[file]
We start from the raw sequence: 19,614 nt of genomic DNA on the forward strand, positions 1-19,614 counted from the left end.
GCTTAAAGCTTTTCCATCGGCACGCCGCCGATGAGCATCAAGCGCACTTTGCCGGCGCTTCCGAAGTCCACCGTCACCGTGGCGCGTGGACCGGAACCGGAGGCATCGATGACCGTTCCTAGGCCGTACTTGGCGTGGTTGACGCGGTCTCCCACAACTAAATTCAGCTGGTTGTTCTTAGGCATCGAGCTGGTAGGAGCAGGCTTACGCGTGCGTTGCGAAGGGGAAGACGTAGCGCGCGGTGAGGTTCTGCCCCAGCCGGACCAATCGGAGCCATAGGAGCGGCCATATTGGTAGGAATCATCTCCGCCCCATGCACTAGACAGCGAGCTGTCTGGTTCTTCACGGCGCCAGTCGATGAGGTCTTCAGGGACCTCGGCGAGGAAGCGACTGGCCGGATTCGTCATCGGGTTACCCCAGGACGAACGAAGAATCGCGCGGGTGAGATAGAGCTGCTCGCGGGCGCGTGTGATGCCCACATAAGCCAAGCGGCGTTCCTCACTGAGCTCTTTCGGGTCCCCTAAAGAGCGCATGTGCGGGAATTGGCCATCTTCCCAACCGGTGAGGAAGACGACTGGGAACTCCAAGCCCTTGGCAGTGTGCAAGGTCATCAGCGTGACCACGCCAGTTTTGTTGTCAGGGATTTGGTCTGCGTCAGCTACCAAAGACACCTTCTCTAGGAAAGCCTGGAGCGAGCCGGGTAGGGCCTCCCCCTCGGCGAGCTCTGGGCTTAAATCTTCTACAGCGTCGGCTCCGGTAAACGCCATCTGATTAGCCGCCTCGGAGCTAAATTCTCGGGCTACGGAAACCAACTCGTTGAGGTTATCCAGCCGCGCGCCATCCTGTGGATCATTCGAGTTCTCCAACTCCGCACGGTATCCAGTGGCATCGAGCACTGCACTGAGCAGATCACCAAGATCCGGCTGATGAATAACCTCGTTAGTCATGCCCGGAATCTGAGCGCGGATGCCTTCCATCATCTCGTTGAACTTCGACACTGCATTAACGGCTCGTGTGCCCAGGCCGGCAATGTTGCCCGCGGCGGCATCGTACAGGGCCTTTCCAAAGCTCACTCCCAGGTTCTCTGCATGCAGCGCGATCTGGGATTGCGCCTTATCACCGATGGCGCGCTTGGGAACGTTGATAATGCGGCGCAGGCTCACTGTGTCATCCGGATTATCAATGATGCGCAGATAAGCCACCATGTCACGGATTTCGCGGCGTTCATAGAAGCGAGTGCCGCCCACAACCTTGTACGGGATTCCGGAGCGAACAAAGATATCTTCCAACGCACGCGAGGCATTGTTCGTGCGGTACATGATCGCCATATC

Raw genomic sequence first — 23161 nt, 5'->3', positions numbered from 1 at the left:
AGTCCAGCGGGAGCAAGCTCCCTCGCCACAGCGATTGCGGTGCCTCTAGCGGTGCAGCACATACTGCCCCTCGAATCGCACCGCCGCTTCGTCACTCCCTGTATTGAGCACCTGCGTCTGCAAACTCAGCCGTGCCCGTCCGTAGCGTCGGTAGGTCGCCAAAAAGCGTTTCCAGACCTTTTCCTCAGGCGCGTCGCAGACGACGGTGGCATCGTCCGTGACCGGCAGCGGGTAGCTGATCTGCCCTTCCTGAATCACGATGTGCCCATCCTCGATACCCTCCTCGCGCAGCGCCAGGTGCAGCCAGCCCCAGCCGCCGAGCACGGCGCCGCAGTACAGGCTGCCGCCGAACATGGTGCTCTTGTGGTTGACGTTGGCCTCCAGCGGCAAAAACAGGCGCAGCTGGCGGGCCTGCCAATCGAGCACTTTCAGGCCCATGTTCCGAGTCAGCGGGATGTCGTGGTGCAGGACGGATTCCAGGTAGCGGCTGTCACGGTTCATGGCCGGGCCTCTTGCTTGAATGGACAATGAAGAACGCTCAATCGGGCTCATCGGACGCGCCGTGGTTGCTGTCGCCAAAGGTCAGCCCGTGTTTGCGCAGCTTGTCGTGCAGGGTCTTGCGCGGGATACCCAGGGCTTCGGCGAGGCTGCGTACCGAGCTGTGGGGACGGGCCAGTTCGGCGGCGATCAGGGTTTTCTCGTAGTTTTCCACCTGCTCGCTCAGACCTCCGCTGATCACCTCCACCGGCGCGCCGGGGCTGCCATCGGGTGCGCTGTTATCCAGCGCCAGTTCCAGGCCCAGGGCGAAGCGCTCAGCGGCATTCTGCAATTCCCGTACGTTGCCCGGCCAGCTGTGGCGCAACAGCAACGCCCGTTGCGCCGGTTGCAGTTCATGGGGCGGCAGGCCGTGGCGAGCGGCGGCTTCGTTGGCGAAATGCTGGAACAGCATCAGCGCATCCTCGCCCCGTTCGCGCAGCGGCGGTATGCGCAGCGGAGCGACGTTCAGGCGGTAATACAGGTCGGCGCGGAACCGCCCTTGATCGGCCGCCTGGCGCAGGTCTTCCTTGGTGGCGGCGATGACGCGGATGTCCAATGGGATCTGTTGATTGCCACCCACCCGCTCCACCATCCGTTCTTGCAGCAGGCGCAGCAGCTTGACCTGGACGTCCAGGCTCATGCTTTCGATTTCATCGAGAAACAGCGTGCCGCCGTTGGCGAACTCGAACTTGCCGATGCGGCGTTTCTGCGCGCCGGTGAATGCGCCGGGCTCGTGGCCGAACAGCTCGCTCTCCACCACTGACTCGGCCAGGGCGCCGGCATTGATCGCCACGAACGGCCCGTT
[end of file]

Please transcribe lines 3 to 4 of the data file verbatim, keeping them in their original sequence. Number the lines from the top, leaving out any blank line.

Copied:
Raw genomic sequence first — 23161 nt, 5'->3', positions numbered from 1 at the left:
AGTCCAGCGGGAGCAAGCTCCCTCGCCACAGCGATTGCGGTGCCTCTAGCGGTGCAGCACATACTGCCCCTCGAATCGCACCGCCGCTTCGTCACTCCCTGTATTGAGCACCTGCGTCTGCAAACTCAGCCGTGCCCGTCCGTAGCGTCGGTAGGTCGCCAAAAAGCGTTTCCAGACCTTTTCCTCAGGCGCGTCGCAGACGACGGTGGCATCGTCCGTGACCGGCAGCGGGTAGCTGATCTGCCCTTCCTGAATCACGATGTGCCCATCCTCGATACCCTCCTCGCGCAGCGCCAGGTGCAGCCAGCCCCAGCCGCCGAGCACGGCGCCGCAGTACAGGCTGCCGCCGAACATGGTGCTCTTGTGGTTGACGTTGGCCTCCAGCGGCAAAAACAGGCGCAGCTGGCGGGCCTGCCAATCGAGCACTTTCAGGCCCATGTTCCGAGTCAGCGGGATGTCGTGGTGCAGGACGGATTCCAGGTAGCGGCTGTCACGGTTCATGGCCGGGCCTCTTGCTTGAATGGACAATGAAGAACGCTCAATCGGGCTCATCGGACGCGCCGTGGTTGCTGTCGCCAAAGGTCAGCCCGTGTTTGCGCAGCTTGTCGTGCAGGGTCTTGCGCGGGATACCCAGGGCTTCGGCGAGGCTGCGTACCGAGCTGTGGGGACGGGCCAGTTCGGCGGCGATCAGGGTTTTCTCGTAGTTTTCCACCTGCTCGCTCAGACCTCCGCTGATCACCTCCACCGGCGCGCCGGGGCTGCCATCGGGTGCGCTGTTATCCAGCGCCAGTTCCAGGCCCAGGGCGAAGCGCTCAGCGGCATTCTGCAATTCCCGTACGTTGCCCGGCCAGCTGTGGCGCAACAGCAACGCCCGTTGCGCCGGTTGCAGTTCATGGGGCGGCAGGCCGTGGCGAGCGGCGGCTTCGTTGGCGAAATGCTGGAACAGCATCAGCGCATCCTCGCCCCGTTCGCGCAGCGGCGGTATGCGCAGCGGAGCGACGTTCAGGCGGTAATACAGGTCGGCGCGGAACCGCCCTTGATCGGCCGCCTGGCGCAGGTCTTCCTTGGTGGCGGCGATGACGCGGATGTCCAATGGGATCTGTTGATTGCCACCCACCCGCTCCACCATCCGTTCTTGCAGCAGGCGCAGCAGCTTGACCTGGACGTCCAGGCTCATGCTTTCGATTTCATCGAGAAACAGCGTGCCGCCGTTGGCGAACTCGAACTTGCCGATGCGGCGTTTCTGCGCGCCGGTGAATGCGCCGGGCTCGTGGCCGAACAGCTCGCTCTCCACCACTGACTCGGCCAGGGCGCCGGCATTGATCGCCACGAACGGCCCGTT